Getting Schooled in Wearables

Three weeks ago I began the course that originally brought me to Bremen – Wearable Computing. This subject is part of the Artificial Intelligence research group within the Center for Computing Technologies (TZI) at Uni Bremen and is traditionally offered to computer science students. Recently this research group began offering their classes to digital media students in an effort to help the digital media program provide a more well rounded education for their students. This course in wearable computing takes primarily a theoretical approach while also looking at many of the practical aspects.

On the first day we covered what wearable computing is and the history behind basic computing going all the way back to the 1950s. It was quite fascinating to see how the purposes for using computers has been appended over the years. It all started with specific tasks and business computing in the 50s & 60s, then in the 80s we had the addition of more entertainment computing and in the 90s communication and information computing became mainstream. Looking at the history of wearable devices (not necessarily computers) we quickly discussed eye glasses, watches and Bluetooth devices. Dr. Lawo, our professor, related that when wearable Bluetooth ear pieces first began selling in stores he had his doubts that they would ever become mainstream. He admitted he was quite wrong and that the next wave of wearables, possibly with a built-in eye piece and CPU as seen in my picture below, just might have a similar story.

Looking at the purposes behind wearable computing we learned that wearables should support the user in doing a primary task (i.e. navigation) while not disturbing the user or becoming obtrusive. We also learned that wearables should have seamless integration with the environment and social context of the user.

Next we looked at the interactive design process for developing wearables that includes interviewing the full range of target users, sketching concepts, creating mockups, and then testing the users with every aspect of the device. Some of the main concerns are comfort for a wide range of body sizes, safety, hygiene and ruggedness. Another major concern with wearables is wiring. Just like with a pair of headphones, wiring with wearables is rather delicate and stressed connection points often cause failure.

One of the examples of the first wearable computers we talked about was developed by Symbol Technologies for United Parcel Services (UPS) package loaders in 1995 (Stein et al: Development of a Commercially Successful Wearable Data Collection System, ISWC’98). The wearable device that Symbol was tasked with creating needed to miniaturize and consolidate three key components; the display/keyboard, CPU and barcode scanner. The Ws 1000 (pictured here) that Symbol Technologies developed may not seem fancy now, but it’s quite interesting to think about how much more efficient the package loaders may have become after being equipped with this technology.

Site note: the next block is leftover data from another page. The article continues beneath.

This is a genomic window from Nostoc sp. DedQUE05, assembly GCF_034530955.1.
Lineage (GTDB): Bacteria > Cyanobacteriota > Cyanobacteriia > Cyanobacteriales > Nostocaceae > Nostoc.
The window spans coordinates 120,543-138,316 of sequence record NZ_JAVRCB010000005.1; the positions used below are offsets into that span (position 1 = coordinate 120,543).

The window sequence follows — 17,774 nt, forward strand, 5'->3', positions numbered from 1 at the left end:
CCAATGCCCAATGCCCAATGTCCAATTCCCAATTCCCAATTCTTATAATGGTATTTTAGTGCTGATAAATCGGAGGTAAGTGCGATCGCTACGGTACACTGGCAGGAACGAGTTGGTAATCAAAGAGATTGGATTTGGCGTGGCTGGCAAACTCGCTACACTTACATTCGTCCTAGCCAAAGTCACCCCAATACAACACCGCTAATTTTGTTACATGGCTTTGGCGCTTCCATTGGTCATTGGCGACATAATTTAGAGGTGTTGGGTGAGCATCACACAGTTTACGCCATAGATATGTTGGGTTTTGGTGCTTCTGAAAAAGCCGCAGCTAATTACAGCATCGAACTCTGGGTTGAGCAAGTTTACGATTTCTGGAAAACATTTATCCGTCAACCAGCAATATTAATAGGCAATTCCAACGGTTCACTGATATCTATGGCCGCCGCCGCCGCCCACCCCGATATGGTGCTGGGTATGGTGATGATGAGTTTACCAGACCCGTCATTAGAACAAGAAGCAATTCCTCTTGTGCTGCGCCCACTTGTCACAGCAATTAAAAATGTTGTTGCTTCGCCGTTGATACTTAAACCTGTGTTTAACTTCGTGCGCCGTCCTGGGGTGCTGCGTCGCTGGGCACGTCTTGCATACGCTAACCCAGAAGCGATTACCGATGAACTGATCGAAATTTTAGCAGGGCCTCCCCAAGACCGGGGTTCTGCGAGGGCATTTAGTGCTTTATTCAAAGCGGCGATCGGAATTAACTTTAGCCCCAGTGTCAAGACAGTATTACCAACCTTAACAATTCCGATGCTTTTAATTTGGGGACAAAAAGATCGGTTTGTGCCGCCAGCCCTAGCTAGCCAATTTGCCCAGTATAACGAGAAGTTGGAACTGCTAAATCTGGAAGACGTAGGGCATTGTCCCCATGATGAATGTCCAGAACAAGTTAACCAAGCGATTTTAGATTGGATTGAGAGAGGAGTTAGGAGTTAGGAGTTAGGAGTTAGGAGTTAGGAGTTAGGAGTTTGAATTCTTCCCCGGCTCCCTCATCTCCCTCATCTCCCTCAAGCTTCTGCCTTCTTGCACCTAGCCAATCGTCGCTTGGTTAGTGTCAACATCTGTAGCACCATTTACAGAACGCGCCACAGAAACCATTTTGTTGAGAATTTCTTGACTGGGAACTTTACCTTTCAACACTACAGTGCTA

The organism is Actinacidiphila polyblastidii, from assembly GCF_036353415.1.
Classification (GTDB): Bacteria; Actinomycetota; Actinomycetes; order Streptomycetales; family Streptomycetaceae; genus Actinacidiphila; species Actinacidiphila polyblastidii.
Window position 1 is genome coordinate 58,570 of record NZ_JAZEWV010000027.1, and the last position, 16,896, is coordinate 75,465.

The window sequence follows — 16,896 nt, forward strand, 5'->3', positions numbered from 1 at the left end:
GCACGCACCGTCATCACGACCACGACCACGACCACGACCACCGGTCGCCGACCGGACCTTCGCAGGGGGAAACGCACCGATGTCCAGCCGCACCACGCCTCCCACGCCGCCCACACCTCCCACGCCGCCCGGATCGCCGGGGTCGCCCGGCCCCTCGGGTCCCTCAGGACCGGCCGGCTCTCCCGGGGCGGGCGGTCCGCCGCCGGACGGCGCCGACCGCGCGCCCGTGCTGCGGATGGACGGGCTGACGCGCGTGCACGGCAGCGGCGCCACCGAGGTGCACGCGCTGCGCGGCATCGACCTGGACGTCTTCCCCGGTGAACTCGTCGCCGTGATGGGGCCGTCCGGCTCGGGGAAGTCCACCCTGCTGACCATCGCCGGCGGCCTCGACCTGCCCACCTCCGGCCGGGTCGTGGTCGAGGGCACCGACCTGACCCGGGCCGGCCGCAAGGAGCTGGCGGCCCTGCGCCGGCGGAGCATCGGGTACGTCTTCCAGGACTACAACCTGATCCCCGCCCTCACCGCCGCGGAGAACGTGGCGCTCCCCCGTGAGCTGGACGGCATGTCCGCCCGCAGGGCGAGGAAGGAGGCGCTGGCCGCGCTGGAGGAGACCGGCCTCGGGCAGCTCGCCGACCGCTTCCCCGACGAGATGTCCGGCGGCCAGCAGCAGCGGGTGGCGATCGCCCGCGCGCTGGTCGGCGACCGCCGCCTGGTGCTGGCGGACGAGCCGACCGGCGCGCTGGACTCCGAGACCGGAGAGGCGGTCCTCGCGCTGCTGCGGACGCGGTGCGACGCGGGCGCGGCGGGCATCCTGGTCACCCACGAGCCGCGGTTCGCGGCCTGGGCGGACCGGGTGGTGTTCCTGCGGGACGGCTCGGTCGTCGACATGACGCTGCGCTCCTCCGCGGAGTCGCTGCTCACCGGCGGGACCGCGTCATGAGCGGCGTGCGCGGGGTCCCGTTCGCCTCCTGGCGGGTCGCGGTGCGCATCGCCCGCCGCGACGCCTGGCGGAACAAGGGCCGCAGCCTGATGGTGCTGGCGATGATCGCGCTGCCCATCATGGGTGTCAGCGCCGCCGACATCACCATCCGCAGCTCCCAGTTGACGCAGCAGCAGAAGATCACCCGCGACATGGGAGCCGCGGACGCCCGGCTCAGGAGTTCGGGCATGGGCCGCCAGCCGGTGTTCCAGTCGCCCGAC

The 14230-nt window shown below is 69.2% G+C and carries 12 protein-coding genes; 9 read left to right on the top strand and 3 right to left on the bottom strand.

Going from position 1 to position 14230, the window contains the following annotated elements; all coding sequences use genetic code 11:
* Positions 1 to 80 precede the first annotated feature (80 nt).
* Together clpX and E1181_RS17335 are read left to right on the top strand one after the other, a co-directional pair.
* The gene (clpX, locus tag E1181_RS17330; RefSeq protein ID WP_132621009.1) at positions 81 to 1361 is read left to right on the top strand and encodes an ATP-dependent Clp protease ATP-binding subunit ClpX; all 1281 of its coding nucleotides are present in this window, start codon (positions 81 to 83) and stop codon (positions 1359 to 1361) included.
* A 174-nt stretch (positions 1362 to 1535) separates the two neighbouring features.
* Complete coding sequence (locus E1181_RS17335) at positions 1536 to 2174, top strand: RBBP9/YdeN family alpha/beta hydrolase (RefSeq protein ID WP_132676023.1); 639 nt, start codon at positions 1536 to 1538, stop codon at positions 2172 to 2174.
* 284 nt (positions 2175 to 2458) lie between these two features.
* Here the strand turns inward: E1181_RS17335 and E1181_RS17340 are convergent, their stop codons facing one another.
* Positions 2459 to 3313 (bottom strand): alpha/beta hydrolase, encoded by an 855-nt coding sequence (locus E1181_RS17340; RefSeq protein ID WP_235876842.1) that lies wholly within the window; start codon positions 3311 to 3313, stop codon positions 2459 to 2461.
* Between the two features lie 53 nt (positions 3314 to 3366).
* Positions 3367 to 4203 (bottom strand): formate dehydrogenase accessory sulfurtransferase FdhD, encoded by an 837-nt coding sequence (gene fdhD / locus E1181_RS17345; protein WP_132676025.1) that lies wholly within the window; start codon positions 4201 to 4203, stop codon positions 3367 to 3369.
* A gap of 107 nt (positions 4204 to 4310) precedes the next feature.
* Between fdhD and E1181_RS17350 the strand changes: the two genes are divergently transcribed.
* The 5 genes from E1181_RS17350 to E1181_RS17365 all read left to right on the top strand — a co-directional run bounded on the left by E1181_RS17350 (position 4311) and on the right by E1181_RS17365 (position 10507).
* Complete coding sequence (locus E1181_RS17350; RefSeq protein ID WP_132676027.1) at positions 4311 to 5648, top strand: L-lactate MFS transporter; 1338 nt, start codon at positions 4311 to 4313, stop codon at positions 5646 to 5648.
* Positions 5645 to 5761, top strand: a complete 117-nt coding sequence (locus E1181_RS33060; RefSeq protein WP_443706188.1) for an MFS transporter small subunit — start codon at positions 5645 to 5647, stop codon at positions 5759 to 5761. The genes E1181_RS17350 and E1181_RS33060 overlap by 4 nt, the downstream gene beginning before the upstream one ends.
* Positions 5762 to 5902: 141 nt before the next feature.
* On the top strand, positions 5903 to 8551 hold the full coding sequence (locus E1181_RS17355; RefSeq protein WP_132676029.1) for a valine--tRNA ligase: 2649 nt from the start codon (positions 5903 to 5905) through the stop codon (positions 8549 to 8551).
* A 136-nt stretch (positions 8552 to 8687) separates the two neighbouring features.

We also ventured out of the classroom to check out some of the wearables that Uni Bremen has in their lab and is currently developing. One of my favorites was the washable O’Neil snowboard jacket with an integrated MP3 player developed by Infineon. Others included a coat for flight attendants with a keypad built into the arm, a pair of coveralls for forestry workers with a built-in device for stopping machinery such a chain saw if it comes in close proximity to the worker and an eye display with built in bar code scanner that can help warehouse workers sort through their inventory.

Finally we talked about Steve Mann and Humanistic Intelligence, an information processing apparatus that is inextricably intertwined with the natural capabilities of our human body and intelligence. As you can see in the video below from last year, Steve Mann has been in the wearable computer since it’s inception and he believes that they can ultimately lead to better human communication.


In my next post I’ll be looking at more practical uses for wearables and discussing some of the input and output devices that are currently being developed.

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